Why is a virtual terminal "virtual", and what/why/where is the "real" terminal?
I hope the question is self-explanatory.
My understanding is that
konsole are virtual terminals, and they are basically serving the same purpose, i.e. a command line environment for various optional command interpreters. (I’m not even sure if that’s the right way to look at it.)
I assume that the real terminal is where I am teleported to occasionaly by mis-keying Ctrl+Alt+F1,F2, etc.
But “There be Dragons” in that black-screen hinterland, so I’m outta-there as quickly as I can press Ctrl+Alt+F7 (I learnt that somewhere: “When all is black and dark: press the secret keys to return 🙂
- Is/are the “real” terminal(s) the one(s) that exist behind the Ctrl+Alt+F1,F2, etc. keys?
- And what is so “real” about them vs the “virtual” ones?
- And how to they differ? Is it as simple as “no GUI” vs “GUI”?
P.S. are “console” and “terminal” synonymous?
Pretty sure calling it a “virtual terminal” is a throwback to when there were physical terminals connected to unix servers…
My understanding is that virtual terminals basically serve the same purpose:
ie. A command line environment for
various optional command interpreters
This isn’t strictly true. Virtual Terminals are merely programs that send keystrokes and receive output (this is called Standard In, Standard Out[ and Standard Error]) to a process in the background. This is a basic input → processing → output system, and is at the heart of your operating system.
Man working at a Computer Terminal
Let’s see if I can explain it properly:
In a Unix–like system such as Linux there is the concept of “everything is a file”. That means, for example, your DVD Drive is a file (/dev/sdb1), your keyboard is a file (/dev/input/keyboard) and so on.
Another set of those magical files are the TTYs, where TTY stands for Teletype. A Typewriter that sends keystrokes to a computer, which in turn sends letters back to the Type Ball. This would have represented a physical device, a remote typewriter, in the same way as /dev/lp0 may represent your printer.
A hardware terminal, the VT100
The Teletype workstations would have been called “Consoles” or “Terminals”, a virtual terminal, as opposed to a real one, thus is any application or machinery that provides the same functionality as this workplace arrangement – which is accessing the computer by sending keystrokes to it and receiving output back from it, printing it to a piece of paper. You can imagine that a Modem works in a very similar way.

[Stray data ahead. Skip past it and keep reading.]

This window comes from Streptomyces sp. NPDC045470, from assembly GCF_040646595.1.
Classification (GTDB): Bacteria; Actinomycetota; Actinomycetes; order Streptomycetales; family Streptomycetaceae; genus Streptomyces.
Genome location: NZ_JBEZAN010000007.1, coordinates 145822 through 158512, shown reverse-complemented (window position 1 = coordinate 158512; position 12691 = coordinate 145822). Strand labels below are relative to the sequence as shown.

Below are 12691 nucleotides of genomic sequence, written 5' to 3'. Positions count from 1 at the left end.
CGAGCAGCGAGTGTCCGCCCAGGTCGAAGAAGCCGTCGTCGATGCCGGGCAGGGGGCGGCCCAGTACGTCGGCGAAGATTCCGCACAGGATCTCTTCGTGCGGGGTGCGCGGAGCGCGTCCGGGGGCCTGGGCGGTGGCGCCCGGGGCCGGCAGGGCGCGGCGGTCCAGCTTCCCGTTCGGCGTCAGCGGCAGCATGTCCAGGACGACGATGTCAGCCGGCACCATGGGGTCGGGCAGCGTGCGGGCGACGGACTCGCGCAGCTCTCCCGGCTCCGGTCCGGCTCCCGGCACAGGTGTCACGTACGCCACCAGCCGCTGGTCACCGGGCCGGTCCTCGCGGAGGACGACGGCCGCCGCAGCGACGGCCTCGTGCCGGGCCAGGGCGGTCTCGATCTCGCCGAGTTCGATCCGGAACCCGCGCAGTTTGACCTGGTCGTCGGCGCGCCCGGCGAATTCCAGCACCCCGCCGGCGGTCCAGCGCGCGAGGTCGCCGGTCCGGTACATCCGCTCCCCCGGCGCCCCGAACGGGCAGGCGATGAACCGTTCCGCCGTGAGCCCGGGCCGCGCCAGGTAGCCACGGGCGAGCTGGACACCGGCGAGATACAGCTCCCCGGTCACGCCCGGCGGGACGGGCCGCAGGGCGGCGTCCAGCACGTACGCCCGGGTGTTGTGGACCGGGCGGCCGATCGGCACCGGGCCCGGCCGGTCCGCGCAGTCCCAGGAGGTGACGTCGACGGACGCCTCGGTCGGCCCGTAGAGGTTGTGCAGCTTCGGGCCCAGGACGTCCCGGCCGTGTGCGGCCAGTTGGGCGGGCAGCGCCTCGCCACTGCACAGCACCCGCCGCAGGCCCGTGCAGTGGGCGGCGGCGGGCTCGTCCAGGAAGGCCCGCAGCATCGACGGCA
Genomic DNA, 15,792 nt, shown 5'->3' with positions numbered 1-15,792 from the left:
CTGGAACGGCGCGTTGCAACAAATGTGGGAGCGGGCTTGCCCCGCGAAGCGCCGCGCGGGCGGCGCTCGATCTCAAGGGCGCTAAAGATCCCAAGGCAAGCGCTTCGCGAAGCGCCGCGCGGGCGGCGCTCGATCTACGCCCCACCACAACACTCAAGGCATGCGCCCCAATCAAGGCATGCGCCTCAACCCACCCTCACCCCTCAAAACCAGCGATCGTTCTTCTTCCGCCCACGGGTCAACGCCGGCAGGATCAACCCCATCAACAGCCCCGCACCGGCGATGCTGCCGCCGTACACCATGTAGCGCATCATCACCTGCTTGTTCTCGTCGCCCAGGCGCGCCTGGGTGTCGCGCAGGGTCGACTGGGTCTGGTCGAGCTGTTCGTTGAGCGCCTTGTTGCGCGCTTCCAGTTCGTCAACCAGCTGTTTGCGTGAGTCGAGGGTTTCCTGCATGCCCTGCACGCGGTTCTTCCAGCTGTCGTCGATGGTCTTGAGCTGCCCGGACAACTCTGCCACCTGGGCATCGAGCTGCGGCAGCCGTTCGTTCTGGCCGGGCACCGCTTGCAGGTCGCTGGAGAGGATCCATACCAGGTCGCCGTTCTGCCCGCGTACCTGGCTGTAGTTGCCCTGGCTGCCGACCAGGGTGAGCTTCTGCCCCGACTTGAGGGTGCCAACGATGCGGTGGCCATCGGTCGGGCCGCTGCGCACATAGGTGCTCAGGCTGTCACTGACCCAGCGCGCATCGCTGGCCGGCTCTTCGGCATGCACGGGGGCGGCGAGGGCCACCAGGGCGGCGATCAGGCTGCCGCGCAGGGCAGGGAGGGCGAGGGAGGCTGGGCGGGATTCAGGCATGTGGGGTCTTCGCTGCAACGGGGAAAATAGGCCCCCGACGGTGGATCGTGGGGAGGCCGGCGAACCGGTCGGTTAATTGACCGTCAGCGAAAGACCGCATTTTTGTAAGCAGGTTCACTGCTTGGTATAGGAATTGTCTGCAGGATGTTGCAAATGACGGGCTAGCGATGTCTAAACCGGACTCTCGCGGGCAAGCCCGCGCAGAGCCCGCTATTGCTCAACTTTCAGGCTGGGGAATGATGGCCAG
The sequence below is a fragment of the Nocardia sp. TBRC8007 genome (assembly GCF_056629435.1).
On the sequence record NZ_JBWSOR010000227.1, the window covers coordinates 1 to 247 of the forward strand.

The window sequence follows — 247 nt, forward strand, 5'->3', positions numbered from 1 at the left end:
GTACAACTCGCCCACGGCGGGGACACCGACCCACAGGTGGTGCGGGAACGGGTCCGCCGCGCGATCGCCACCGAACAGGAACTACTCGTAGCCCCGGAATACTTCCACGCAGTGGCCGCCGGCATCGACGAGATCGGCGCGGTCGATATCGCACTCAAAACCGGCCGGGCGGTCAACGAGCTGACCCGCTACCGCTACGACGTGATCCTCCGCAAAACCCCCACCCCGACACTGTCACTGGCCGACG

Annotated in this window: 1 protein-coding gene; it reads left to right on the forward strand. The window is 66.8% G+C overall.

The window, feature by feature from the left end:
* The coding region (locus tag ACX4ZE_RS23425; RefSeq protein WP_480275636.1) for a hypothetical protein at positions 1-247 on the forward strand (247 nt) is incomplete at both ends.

Terminals, such as the one pictured above, are cheap and simple computers that emulate the functionality of a teletype. When we say terminal emulator these days, we – in turn – usually mean a program that emulates the functionality of such a machine.
There are still terminal based computer systems in use. They are in fact getting ever more popular. In the past, the reason for terminals was that a computer at every desk was completely ridiculous – where computers filled a room and were immensely expensive. Now, it saves money and makes administration easy.
a “thin client” – the modern equivalent of the VT100
I hope that this is helpful. Please alert my if I’ve made a mistake.
Does that mean that
Control-Alt-F1,F2,etc are also virtual
terminals, and the only difference
between them and “gnome-terminal” /
“konsole” is that they don’t have a
Yes, basically. The difference between TTY1-7 and gnome-terminal is that the system provides the ttys, whereas gnome-terminal and konsole are themselves running on a tty (which is running the graphical subsystem). This abstraction can be nested even deeper (e.g. x-forwarding, using the telnet protocol to act as a terminal, …), after all, the human—computer interface acts just like any other file. And can be piped, abstracted and moved about in the same way.
In addition to the answers above, see this comprehensive explanation ot terminals. The TTY, despite its apparent simplicity, is conceptually a rather complicated part of Linux.